Well, the story goes like this - Let's call this friend 'D'. D and I have been knowing each other for ages, for as long as I can remember (I know, I know, I have a bad memory, and I hardly remember things happening a couple of hours back, but whatever..) - so now, we both used to get along very well as friends - and by getting along, I mean that no ten minutes could pass without us having an argument or a fight. Obviously my mom trusted D more than she trusted me, and vice versa. Not that we used to go out too often in those early days, but it used to be fun to fight at each opportunity possible. And one fine day, we had a fight, a catastrophe!

Hang on, hang on...if I tell you the reason for the quarrel, you've beat both of us to death. All those who today know the reason for that quarrel we had still wonder what was there to even have an argument about. I WILL NOT open the cards to tell the reason, because it will reveal how stupid we were, but anyhow. So we had this quarrel, and we stopped talking (as we generally used to, for a couple of hours) - but on this occasion, neither of us tried to the hours became days, days became weeks, weeks months, and ultimately months turned into years, with us not talking..!!!

In the meanwhile, D shifted home, and so did I, our phone numbers changed, and since I am talking of the primitive age when we hardly used to operate computers, we did not have each other's email IDs too..Years later, when in college, a classmate of mine told me that some friend of his met some other person, who knew me, and the name of this other person was 'D'! Just like we see Flashback in movies, I could recollect all the times spent together, and I decided to get back in touch with D at that moment itself.

But but but, everything was not as simple. D's address was still not known - my classmate's friend had some faint idea of which street D stayed in!

Anyone seen 'Love Actually'? Remember how Hugh Grant (playing the Prime Minister of Britain in the movie) went from door to door in the street, trying to locate Natalie (PM's love in the movie). Not that I had watched the movie by then, but that's exactly what I was prompted to act upon. I can still remember the shocked face of D when I knocked on the front door of D's house, and D standing there, wondering how on earth I could find the place!!!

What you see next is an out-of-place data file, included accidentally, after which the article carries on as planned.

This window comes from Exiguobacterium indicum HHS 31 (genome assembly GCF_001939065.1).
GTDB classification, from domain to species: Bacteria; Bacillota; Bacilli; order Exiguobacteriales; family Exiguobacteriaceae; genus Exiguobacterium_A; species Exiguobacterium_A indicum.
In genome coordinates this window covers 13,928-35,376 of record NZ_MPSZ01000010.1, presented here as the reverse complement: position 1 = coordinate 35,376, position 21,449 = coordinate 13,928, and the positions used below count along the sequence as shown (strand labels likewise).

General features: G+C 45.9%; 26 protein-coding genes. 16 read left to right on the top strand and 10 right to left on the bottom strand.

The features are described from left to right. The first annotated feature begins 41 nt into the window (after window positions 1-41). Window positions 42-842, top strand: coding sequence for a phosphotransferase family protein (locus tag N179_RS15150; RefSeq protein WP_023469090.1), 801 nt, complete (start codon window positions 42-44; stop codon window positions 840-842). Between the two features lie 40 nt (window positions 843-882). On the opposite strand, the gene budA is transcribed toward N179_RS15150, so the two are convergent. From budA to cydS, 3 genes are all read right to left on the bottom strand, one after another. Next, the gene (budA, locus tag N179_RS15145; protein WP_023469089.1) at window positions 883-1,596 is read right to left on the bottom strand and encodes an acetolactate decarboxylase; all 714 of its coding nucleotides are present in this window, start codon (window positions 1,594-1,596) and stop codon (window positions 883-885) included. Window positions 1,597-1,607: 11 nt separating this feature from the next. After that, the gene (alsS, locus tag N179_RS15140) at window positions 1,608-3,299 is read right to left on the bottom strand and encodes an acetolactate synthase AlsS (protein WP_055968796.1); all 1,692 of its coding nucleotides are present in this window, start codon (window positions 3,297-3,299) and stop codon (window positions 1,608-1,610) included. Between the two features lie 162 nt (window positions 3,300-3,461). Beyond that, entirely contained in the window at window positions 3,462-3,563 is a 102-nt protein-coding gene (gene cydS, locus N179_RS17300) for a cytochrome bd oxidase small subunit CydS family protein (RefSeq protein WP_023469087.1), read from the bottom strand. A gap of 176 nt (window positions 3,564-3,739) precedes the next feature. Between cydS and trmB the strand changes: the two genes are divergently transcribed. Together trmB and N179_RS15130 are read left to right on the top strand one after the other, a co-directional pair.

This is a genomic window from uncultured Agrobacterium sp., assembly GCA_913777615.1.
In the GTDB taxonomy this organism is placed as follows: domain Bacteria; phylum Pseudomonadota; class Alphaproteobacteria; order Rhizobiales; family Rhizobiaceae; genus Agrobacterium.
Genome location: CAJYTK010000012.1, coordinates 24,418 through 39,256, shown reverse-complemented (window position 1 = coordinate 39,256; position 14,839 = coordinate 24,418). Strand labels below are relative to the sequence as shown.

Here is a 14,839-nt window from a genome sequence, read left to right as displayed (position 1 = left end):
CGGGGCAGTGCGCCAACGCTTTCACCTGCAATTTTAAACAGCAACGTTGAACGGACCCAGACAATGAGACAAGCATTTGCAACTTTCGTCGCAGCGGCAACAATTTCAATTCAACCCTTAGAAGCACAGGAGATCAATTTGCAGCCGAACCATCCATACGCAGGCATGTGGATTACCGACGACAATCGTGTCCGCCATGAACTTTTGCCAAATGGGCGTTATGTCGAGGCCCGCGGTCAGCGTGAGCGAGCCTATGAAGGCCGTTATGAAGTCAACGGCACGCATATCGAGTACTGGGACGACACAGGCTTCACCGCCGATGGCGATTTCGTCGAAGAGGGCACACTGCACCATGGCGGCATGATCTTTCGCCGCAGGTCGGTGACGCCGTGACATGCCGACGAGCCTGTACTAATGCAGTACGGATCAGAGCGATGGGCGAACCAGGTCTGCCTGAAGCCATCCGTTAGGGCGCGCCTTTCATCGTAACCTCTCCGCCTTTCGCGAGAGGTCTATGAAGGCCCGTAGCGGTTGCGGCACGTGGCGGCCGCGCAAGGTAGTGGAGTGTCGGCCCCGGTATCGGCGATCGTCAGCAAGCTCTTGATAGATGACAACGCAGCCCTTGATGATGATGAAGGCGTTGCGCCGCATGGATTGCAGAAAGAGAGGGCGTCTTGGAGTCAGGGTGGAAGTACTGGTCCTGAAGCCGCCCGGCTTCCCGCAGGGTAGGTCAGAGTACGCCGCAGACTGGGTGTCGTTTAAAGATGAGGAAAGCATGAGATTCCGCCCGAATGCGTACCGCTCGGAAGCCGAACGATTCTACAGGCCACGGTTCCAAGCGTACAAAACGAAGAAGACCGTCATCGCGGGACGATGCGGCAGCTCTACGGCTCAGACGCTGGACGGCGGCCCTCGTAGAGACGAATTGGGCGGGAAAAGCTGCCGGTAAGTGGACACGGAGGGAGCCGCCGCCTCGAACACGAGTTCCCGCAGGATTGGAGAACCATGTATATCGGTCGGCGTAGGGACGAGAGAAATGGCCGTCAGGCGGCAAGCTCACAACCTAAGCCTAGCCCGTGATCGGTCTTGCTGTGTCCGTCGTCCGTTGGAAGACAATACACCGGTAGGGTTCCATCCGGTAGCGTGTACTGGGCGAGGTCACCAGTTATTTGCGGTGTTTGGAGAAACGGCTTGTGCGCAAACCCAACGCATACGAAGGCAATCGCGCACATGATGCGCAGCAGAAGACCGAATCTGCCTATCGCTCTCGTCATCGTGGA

Post that, it's been a couple of years, and yes, we are in regular touch now. Fights and quarrels are still as silly as they used to be, but I guess the time has taught us both a lot - that near or far, it's a matter of being with your friends, in essence.

It's a matter of hanging on, after others have let go.

Now D holds a distinct place - many other friends of mine do too, but I am writing how special D is to me here, because I know D will never reach this page.. And many of my friends who might read this should know that I have their stories too, but those will be shared only in forums or platforms where they can't see them. :-)

Now some general gyan, that you may skip..
One of the most memorable moments in life is when you meet old friends whom you had lost touch midway in the journey of life. You will be overwhelmed with the feeling of emotional detachment, realizing how much you have been missing him or her all these years. Having them around will remind you of all those golden moments that you spent together in the rain, amidst the morning mist or under the scorching sun. It will remind you of those golden moments of sharing lunch together and exchanging your friendship bands. More so it will remind you of how silly you have been when you picked up fights on matters of no substance, spending days, weeks, months, or even years not talking to that dear friend of yours.

Apparently today is friendship day. Many would have planned for grand reunions and rocking get togethers with old friends. This is a way of sharing all emotions that you had stored for them for this long span of time. Doesn't really matter if you don't do it now though, because one can celebrate the occasion of friendship any time of the year! Just grab a couple of beers, and/or pickup some snacks from the nearby shack, and sit under the stars on the ground with your friend, and revisit all times, good and bad, with your dear friend - you won't discount that day as any other day. the good and the bad times with your friend.

And if the idea has not stuck yet, go and collect the contact info of all your long lost friends (by long lost, I do not mean those who you've left in the "Kumbh-ka-mela"!), and get back to them - shoot them an email, post a letter, call them up, send gifts, or do anything that makes you feel you are closer to your friend.